ls-ls-nltr.jpg THE OLD WAR HORSE
VOLUME 9, ISSUE 2,           February, 2007
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A quick jump to most of the articles in this issue:
Commander's Comments, Adjutant's Report, February Program (next), January Program (last),
Camp Officers, Longstreet's First Corps, Calendar of Events, In Memoriam, New Books, Monitor Center, Humor


When thinking of Confederate prison camps in  Richmond,  the
first  one  that  most likely comes to mind is Libby Prison.
This prison held Yankee prisoners of war and  has  been  the
topic  of  many  civil  war  writings.   Another Confederate
prison, Castle Thunder, held not only captured Union  spies,
political prisoners and Confederate deserters, but the worst
criminals in Richmond.  It was said that conditions in  this
prison  were miserable at best and those selected to run the
prison made no efforts to make it better.                   

Located on the north side of Cary Street between  Eighteenth
and  Nineteenth  Streets,  the  prison was a converted three
story tobacco warehouse.  Another prison amply named  Castle
Lightning was across the street and one block up from Castle
Thunder was the Confederate Coffee  factory.   Manufacturing
artificial  coffee  known as "Confederate coffee," (the best
most people could hope for during the  war,  )  the  factory
caught  fire  in  1864  and  caused great fear in those held
captive  near  by.   The  damage  caused  by  the  fire  was
estimated  at  $100,000 and the tremendous heat scorched the
exteriors of the two prisons.                               

Command of  the  prison  was  given  to  Captain  George  W.
Alexander.   He  had  not  too long before escaped from Fort
McHenry in Baltimore.  Before the war Alexander was  in  the
US  Navy  but  quit  to  join  the Confederate Army.  He was
captured by the Federals while attempting to seize  a  Union
ship.  The scheme involved soldiers dressing up as women and
had worked on a previous mission but  not  the  second  time
around.   Alexander  also wrote The Virginia Cavalier one of
the  most  popular  plays  of  the  Confederacy.   Assisting
Alexander to manage the prison was John Caphart, a detective
from Norfolk.  The two men worked hard at keeping  prisoners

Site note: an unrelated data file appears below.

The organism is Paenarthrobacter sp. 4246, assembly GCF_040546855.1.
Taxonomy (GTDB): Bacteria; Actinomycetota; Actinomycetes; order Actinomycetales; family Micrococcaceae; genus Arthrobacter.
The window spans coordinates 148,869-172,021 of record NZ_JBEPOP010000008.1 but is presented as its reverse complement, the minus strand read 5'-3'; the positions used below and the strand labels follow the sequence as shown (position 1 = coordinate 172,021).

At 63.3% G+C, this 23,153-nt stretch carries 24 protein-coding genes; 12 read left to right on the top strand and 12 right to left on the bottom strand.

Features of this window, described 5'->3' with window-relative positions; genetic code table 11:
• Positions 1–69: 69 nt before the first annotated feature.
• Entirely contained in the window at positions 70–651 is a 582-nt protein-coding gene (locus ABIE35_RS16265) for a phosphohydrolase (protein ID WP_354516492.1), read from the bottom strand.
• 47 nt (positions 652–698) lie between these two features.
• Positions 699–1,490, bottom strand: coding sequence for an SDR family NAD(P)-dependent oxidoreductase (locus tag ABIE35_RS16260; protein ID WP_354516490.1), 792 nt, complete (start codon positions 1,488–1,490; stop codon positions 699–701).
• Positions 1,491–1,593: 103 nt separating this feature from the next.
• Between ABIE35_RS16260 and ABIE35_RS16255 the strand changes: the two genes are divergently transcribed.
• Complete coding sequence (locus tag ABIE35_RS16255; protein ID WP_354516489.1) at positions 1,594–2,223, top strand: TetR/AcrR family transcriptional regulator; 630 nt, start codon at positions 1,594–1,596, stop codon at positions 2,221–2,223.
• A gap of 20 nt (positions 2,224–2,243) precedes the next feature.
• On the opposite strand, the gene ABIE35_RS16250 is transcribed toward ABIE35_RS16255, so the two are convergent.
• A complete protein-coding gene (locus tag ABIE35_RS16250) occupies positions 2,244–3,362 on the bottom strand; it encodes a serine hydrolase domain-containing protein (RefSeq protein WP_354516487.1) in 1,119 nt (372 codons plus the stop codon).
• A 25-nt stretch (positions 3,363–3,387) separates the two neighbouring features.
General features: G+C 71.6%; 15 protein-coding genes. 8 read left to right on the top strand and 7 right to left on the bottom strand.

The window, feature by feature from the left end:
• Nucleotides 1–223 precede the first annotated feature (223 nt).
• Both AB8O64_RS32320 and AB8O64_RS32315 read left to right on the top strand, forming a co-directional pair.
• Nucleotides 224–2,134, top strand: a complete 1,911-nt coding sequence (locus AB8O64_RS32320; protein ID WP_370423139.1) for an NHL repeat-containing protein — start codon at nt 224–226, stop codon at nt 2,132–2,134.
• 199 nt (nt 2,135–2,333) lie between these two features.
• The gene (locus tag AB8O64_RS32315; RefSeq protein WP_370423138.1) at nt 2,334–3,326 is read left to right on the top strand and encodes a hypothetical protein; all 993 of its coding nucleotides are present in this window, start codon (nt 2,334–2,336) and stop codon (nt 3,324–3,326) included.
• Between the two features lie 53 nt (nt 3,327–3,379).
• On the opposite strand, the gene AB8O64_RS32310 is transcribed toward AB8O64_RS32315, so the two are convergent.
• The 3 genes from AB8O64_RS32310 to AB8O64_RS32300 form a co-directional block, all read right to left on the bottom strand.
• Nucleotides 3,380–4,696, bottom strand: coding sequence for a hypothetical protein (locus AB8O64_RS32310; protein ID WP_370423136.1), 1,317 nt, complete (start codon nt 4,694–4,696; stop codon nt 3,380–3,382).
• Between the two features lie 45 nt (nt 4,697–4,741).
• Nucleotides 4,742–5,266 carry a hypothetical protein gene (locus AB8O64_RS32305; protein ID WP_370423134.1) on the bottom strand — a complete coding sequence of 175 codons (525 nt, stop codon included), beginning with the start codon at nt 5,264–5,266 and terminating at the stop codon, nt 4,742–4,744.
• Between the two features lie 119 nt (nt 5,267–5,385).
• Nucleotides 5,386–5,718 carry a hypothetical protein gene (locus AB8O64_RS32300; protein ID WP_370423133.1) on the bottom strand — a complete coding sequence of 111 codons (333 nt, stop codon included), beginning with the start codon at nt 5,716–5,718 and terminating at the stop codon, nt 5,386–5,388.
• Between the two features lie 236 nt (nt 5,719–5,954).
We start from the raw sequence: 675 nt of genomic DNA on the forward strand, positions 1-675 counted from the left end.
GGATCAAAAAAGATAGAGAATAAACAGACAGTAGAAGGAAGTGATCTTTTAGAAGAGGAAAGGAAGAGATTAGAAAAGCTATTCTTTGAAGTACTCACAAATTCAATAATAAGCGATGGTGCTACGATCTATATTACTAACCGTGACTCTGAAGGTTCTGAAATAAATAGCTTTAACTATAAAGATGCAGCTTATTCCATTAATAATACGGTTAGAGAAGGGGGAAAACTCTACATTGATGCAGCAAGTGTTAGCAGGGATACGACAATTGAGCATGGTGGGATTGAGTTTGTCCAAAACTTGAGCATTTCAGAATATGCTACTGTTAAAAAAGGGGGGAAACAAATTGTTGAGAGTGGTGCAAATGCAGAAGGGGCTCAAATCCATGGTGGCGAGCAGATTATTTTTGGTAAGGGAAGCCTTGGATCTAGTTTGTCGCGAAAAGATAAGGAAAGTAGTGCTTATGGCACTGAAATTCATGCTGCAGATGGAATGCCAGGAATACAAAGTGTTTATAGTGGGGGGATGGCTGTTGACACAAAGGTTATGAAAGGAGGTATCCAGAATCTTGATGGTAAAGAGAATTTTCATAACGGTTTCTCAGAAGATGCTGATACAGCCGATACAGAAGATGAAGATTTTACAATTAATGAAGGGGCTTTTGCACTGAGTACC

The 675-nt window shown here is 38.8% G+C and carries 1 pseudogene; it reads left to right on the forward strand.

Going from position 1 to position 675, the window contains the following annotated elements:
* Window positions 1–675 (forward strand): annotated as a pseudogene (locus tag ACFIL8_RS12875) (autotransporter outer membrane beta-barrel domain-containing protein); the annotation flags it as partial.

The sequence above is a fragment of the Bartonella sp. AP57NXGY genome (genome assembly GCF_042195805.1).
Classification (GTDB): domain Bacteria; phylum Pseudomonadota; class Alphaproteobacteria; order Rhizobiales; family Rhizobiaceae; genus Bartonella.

in  line  but  it was alleged that they sometimes used cruel
measures to ensure success.  This earned them  a  reputation
of  ill  repute.   Elizabeth  Van  Lew  thought  so badly of
Caphart that she referred to  him  as  the  anti-Christ.   A
Confederate army ballad still survives today which tells the
general feeling about Castle Thunder:                       

I'd ruther be on the Grandfather Mountain                   
A-taking the snow and rain                                  
Than to be in Castle Thunder                                
A-wearin' the ball and chain.                               

Col.  Alexander also had  a  faithful  companion  at  Castle
Thunder.   His  dog,  named  Nero, was a black Bavarian boar
hound and was  allowed  to  run  around  the  prison  as  he
pleased.  The dog was good natured and was liked by most who
met him.  After  the  war  he  was  taken  north  by  Yankee
soldiers  and  was  exhibited  as  the  dog  that  ate Union
prisoners at Libby prison.                                  

In  1863  a  congressional  investigation  was  held  amidst
allegations   of  torture  and  corruption.   Alexander  and
Caphart lost their posts and were arrested but  the  charges
were  later  dropped.   Policies were changed and conditions
(or at least the appearance of conditions) improved.   After
the  capture  of  Richmond the Federals continued to use the
prison to hold those accused of  war  crimes  and  Alexander
escaped  to Canada.  After tensions eased following the war,
he returned to the US settling in Baltimore where  he  would
die in 1895.                                                

The  old  saying "It's a tough job but some one has to do it
!" sums up Col.  Alexander's job  as  controller  of  Castle
Thunder.  Although acquitted of all charges, Alexander still
carried the stigma of all the allegations of  torture  while
at  Castle  Thunder  for the rest of his life.  It's easy to
say that he could have done a better job running the  prison
but I know I wouldn't want to have had the job!             

See you at the Meeting!                                     


Longstreet Camp continues to grow with the addition  of  two
new  members.   Michael  Hendrick  of  San Mateo, California
decided that he wants to be a member  of  a  Virginia  camp,
since his ancestor John H.  Hendrick was in a Virginia unit.
John served in Company C (the Grayson Rifles)  of  the  45th
Virginia   Infantry.    John  was  a  POW  at  Camp  Morton,
Indianapolis, Indiana.  The addition of Michael to our  camp
moves our westernmost outpost from Texas to California.     

We  have  sent  to  headquarters  the  certified  membership
application of Howard S.  Donald, Jr.,  who  lives  in  this
area.  His ancestor, Roger W.  Scott, served in the Courtney
Henrico Artillery.  An induction ceremony will be  scheduled
for  compatriot  Donald  when  his membership certificate is
received by us.                                             

We welcome both these gentlemen to our  camp.   This  brings
our  number  of regular members to 83, highest in the Camp's
history.  In addition, we have six associate members.       

As I write this today, thoughts turn to the  immortal  Major
General James Ewell Brown Stuart, born on this date in 1833.
The Stuart-Mosby Historical  Society's  annual  ceremony  at
Hollywood  Cemetery  is  scheduled  for  11:00  AM Saturday,
February 17  in  the  Stuart  family  section  of  Hollywood
Cemetery.   The  Richmond  Times-Dispatch  several years ago